Archive for the Jenny and Johnny Category

Best of 2010: 15-13

Posted in Crooked Still, Jenny and Johnny, jenny lewis, Justin Townes Earle, Top 21 of 2010 on December 22, 2010 by AmericanaPulse

#15 – I’m Having Fun Now by Jenny & Johnny

Jenny is former Rilo Kiley front woman and indie rock goddess Jenny Lewis.  Johnny is singer/songwriter/producer Johnathan Rice.  The two started working together when Rice appeared on Lewis’ 2005 album Rabbit Fur Coat. They continued to record and tour together as their musical relationship turned into a personal one.  Rice was so largely involved in Lewis’ 2008 release Acid Tongue that it only seemed natural that the pair would release their newest effort as a duo project with both of their names on the record.

And while Lewis may be the bigger name of the two, it is important to note that this is a fully collaborative effort with each getting a chance to shine.  In fact, Rice’s voice is the first you hear on record on the punchy and poppy album opener, “Scissor Runner.”  Still, I find myself drawn more to the tracks like “My Pet Snakes” and “Just Like Zeuss” where Lewis has the lead.  Those tracks play like lost sessions from Rilo Kiley’s More Adventurous (one of my all-time albums) with Rice playing Blake Sennett’s role as sideman.  No matter who leads on each track, Jenny & Johnny have managed to make a record that is simply a lot of fun.

Jenny & Johnny: My Pet Snakes (Buy Album)

#14 – Harlem River Blues by Justin Townes Earle

There’s no real sense in rehashing Justin Townes Earle’s origins one more time in this space.  I’ve done it a few times already.  Suffice to say that Earle is the son of one legend, bears the name of another, and has already done enough in his short career to create a legacy all his own and independent of his father and his namesake.  His previous effort, 2009’s Midnight at the Movies was handily selected as last year’s best album by a panel of Americana bloggers.

This year, Earle returns with Harlem River Blues.  It’s an ambitious album that straddles the lines of many forms of American roots music.  The breezy folk of “Wanderin'” easily gives way to the bluesy soul of “Slippin’ and Slidin'” and the up-tempo gospel rhythms of the title track.  Incidentally, the title track is also as infectious a tune about planned suicide as I can ever remember hearing.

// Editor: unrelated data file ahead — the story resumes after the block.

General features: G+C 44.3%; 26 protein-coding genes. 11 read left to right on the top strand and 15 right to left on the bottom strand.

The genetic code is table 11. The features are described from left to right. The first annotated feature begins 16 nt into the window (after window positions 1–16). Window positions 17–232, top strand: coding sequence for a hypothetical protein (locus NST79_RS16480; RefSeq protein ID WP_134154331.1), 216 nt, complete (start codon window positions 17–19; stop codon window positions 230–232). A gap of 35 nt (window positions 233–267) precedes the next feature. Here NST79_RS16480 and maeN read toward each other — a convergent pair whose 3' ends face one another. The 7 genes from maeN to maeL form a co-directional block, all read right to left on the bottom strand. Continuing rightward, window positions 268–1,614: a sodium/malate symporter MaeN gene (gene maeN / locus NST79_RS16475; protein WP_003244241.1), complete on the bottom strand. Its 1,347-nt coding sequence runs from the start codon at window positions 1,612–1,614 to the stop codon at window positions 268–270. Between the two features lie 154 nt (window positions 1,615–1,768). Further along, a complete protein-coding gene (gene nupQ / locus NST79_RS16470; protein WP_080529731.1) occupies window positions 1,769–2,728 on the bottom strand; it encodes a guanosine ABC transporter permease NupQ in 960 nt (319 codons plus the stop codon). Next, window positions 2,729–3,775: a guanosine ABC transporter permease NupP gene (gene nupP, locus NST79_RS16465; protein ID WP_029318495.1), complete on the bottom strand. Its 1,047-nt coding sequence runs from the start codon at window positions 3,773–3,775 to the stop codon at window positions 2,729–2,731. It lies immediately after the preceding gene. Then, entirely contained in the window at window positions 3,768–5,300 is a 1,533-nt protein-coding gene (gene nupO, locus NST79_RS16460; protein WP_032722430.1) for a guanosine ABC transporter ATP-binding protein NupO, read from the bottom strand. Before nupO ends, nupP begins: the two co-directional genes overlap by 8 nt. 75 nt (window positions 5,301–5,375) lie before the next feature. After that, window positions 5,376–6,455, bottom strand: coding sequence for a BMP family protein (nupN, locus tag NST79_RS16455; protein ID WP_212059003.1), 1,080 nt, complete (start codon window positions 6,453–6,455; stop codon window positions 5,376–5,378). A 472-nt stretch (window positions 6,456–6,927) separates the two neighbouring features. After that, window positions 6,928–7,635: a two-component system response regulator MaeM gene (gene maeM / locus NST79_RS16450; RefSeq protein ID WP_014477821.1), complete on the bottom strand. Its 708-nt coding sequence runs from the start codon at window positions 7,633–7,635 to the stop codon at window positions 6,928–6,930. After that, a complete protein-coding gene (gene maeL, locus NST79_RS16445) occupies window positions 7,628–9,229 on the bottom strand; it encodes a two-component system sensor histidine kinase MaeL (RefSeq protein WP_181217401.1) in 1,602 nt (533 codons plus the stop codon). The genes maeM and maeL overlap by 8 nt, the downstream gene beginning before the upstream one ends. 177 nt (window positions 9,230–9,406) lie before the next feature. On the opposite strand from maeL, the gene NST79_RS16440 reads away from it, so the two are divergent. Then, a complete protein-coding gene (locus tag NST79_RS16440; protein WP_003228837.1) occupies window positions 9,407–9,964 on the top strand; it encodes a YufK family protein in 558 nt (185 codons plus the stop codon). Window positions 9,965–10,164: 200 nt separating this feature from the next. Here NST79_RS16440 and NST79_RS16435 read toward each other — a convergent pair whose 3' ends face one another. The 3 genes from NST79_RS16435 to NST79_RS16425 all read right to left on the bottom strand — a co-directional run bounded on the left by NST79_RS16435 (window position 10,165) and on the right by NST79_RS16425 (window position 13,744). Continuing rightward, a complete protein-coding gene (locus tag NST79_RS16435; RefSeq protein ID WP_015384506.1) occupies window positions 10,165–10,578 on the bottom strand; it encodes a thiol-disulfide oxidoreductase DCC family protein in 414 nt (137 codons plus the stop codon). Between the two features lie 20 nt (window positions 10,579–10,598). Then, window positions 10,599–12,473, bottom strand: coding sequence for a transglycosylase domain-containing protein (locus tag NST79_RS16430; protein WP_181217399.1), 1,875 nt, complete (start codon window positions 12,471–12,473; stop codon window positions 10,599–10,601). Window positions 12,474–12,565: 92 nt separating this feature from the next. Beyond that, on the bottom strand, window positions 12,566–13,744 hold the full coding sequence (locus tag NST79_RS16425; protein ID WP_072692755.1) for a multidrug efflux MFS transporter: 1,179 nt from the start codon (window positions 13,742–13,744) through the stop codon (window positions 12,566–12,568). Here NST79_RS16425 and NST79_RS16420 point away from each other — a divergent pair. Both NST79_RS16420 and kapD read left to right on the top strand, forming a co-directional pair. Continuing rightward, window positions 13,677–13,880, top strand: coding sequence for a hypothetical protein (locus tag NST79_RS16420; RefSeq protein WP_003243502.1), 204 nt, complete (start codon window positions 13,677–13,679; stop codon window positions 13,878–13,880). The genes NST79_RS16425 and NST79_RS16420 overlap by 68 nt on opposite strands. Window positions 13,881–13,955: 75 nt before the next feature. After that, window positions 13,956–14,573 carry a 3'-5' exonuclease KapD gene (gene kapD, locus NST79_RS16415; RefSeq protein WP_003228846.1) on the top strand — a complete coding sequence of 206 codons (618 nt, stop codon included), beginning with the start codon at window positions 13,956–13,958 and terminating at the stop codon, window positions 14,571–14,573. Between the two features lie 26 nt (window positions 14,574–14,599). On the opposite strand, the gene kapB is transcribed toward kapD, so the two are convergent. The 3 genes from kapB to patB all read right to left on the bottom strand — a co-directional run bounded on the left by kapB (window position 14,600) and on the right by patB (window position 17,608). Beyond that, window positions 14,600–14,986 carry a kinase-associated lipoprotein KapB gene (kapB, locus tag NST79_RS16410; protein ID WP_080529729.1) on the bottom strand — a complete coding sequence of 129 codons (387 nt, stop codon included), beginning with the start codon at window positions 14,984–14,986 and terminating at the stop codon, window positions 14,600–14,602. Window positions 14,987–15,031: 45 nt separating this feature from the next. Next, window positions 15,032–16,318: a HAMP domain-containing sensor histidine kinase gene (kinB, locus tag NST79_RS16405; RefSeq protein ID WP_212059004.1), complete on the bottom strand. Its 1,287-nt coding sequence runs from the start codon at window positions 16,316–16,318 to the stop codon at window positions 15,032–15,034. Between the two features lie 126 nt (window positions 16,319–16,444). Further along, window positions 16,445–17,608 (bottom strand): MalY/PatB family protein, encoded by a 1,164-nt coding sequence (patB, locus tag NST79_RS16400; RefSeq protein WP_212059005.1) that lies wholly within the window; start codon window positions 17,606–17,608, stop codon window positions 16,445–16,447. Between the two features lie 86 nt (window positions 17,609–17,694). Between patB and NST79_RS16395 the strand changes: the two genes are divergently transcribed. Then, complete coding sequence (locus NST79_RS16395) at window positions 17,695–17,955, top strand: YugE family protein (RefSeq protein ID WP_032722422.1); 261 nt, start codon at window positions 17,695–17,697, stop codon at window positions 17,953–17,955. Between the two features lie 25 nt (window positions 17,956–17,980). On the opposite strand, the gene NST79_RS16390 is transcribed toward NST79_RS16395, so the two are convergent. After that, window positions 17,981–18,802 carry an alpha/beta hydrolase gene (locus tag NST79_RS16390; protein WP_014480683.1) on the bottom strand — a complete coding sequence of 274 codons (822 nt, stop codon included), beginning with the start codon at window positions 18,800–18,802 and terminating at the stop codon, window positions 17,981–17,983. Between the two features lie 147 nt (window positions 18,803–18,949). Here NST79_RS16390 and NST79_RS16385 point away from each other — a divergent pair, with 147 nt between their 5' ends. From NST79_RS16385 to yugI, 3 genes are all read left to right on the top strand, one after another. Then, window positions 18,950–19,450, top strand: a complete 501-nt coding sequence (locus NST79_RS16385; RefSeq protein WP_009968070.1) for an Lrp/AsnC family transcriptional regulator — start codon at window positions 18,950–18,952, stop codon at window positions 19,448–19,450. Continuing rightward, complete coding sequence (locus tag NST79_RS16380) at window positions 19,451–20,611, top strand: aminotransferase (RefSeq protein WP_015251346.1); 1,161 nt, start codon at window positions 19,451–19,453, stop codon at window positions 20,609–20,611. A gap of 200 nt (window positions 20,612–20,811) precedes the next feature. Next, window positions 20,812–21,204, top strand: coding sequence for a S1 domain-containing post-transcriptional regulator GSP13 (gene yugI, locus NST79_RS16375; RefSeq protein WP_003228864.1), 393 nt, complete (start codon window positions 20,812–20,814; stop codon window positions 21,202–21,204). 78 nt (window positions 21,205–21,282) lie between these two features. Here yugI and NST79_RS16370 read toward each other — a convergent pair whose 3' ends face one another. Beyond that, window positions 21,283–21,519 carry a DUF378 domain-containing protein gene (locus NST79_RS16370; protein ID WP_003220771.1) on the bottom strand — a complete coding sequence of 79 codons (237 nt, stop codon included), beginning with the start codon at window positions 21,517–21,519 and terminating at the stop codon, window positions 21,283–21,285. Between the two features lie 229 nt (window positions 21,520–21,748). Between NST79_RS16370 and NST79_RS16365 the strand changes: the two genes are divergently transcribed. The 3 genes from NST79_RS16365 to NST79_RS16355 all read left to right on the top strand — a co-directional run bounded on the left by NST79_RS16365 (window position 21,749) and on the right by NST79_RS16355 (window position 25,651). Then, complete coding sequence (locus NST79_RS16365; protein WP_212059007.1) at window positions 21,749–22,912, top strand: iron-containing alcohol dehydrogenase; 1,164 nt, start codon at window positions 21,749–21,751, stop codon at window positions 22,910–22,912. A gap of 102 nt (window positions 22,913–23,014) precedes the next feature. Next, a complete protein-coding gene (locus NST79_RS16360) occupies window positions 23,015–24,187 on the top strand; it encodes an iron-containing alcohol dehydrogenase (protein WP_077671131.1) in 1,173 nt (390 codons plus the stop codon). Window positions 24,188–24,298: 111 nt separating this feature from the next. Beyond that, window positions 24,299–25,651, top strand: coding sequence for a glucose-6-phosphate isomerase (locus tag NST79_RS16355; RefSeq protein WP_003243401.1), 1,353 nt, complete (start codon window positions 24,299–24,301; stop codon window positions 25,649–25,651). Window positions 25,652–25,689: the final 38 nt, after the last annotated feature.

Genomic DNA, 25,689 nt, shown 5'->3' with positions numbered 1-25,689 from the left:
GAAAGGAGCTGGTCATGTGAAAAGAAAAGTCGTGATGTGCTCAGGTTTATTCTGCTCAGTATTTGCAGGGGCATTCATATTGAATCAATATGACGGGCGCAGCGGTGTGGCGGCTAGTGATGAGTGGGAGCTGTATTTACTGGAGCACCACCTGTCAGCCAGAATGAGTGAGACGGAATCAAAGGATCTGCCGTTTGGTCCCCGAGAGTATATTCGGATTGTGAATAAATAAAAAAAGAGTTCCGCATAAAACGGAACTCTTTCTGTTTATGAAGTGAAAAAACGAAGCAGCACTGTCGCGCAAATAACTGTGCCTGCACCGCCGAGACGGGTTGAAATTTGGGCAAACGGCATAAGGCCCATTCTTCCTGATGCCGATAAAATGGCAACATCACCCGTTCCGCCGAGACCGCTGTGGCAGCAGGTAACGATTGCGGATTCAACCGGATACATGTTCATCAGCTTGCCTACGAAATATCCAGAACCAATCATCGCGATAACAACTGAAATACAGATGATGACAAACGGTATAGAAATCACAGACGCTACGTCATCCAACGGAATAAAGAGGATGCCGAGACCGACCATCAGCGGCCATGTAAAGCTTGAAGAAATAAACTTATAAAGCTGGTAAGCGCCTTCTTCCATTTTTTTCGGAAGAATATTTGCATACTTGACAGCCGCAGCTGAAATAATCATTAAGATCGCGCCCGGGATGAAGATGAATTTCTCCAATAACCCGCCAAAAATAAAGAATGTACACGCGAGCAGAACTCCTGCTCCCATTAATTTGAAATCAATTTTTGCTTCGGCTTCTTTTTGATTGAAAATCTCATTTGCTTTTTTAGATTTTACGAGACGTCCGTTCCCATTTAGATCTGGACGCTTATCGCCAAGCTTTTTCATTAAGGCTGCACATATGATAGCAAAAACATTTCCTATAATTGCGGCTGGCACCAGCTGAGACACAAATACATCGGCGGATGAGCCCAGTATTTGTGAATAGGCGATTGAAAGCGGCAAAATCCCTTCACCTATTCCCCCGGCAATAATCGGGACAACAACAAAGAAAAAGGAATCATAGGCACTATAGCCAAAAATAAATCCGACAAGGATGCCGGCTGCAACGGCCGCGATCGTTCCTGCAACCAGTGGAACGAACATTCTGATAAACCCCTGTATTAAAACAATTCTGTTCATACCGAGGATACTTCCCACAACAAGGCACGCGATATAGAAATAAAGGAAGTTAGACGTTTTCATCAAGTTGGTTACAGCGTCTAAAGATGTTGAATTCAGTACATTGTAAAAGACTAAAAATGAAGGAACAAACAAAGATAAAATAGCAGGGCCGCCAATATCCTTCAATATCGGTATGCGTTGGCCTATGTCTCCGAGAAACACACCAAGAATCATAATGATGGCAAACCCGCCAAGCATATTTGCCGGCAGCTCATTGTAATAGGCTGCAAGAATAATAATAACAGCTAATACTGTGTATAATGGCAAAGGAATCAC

I was a little distracted with life when this album first came out, so I didn’t really sit with it until I started working on this list.  It was unranked in my first draft, but slowly crept up the board in subsequent drafts until settling here at #14.   A few more weeks with it, and it may have cracked the Top 10.

Justin Townes Earle: Harlem River Blues (Buy Album)

#13 – Some Strange Country by Crooked Still

First off, I just want to say that no one else sounds like Crooked Still.  Their unique instrumentation that includes a cello and a double bass as part of the line-up gives their music a darkness that is largely absent in other contemporary string bands.  I remember hearing their version of “Ain’t No Grave” in 2006 as part of the house music at a venue in Asheville while waiting for an Adrienne Young concert.  I had never heard Crooked Still’s music before, and I was haunted by that song for a long while before I came to realize who was singing it.

Now it’s four years later, and I’m still haunted by vocalist Aoife O’Donovan and crew on the new CD Some Strange Country.  And I think haunted is the right word due to the murder ballads and other tales of woe and sorrow that make up the bulk of the record.  When I reviewed the album earlier this year for Country Standard Time, I used words like ghostly and chilling to describe the band’s sound and subjects.  I think both of those words fit the song I’m sharing here.  This is the traditional tune “The Golden Vanity” featuring Ricky Skaggs on backing vocals.

Crooked Still: The Golden Vanity (Buy Album)